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Adam's Song

Photo by Lavery's Bar Belfast.

The unstoppable Ficek interviewed by James Burton:

DRUG abuse, tabloid scandals and stormy relationships with supermodels might be part of bandmate Pete Doherty’s life, but Babyshambles drummer Adam Ficek is far more interested in making music than treading the well-worn path to stardom. The 32-year-old Londoner, who is making a solo appearance at Bishop’s Stortford’s Half Moon pub on April 16, told the Observer he is quite content to stay out of the media limelight and focus instead on honing his craft.
Although indie-rock act Babyshambles is his most high-profile commitment, he has also been quietly working on side project Roses Kings Castles since 2007 and – though it may have slipped under the mainstream radar – released his self-titled debut under that moniker last September. Surprisingly, given his band’s brash, rough and ready vibe, Adam’s compositions are pretty laid-back. Jaunty, cheerful and charmingly simple, they’ve got the kind of melody you can see yourself whistling as you stroll down the street on a summer’s afternoon.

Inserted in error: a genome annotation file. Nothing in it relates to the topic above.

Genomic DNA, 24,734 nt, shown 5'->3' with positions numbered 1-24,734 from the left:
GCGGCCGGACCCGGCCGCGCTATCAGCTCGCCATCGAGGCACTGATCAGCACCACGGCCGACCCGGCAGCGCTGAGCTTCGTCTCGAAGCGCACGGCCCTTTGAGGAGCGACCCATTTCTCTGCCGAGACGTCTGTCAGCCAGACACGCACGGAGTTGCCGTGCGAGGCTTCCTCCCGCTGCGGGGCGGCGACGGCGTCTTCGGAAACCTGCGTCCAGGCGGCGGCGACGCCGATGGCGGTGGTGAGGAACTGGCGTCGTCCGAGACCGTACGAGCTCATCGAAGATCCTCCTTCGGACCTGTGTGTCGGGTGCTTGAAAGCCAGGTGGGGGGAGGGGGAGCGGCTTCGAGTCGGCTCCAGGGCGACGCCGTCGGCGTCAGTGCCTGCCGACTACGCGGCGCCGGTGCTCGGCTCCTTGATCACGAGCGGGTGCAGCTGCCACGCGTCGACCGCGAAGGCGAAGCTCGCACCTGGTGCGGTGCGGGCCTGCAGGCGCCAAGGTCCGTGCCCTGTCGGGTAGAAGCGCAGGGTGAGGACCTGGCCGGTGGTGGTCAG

Unlike the output of stereotypically dark, intense singer-songwriters, who he dismisses as “taking themselves way too seriously”, it’s music to be enjoyed -- not listened to alone while staring broodingly into the distance.
Influenced by quirky tunesmiths like ex-Blur guitarist Graham Coxon and late Pink Floyd founder Syd Barrett, the talented performer records more or less everything on the finished tracks, from guitar and vocals to more esoteric instruments like vibraphone and accordion.
Adam, who is appearing as part of the North Street venue’s weekly Acoustic Club nights, said: “I studied music at Harlow College a while ago so I’ve seen plenty of gigs at the Half Moon, but this'll be the first time I've played there.“Some of my material gets used by Babyshambles, but some of it doesn’t and I wanted to have another creative outlet for that. I’d actually much rather play out-of-the-way places like this – I think people here are more hungry for good music and don’t see it as ‘just another gig’.

“There’s been a lot of fuss around Pete, but that isn’t hard to stay out of and I’ve certainly stayed out of it. I could easily go down a similar route and it would get me a lot more publicity and exposure, but I wouldn’t be comfortable with it. I’m a musician, not a celebrity.”

The show, featuring Adam as headliner, starts at 8.45pm and tickets are £5 on the door. For more information, visit

1 comment:

ItMustBeKate said...

Nice interview.

A suggestion, because I don't know where else to put it:

There is a debate going on about whether the Libs should reform at The 405. Can you post a link to it? It's pretty dead at the moment, it needs some advertising. :)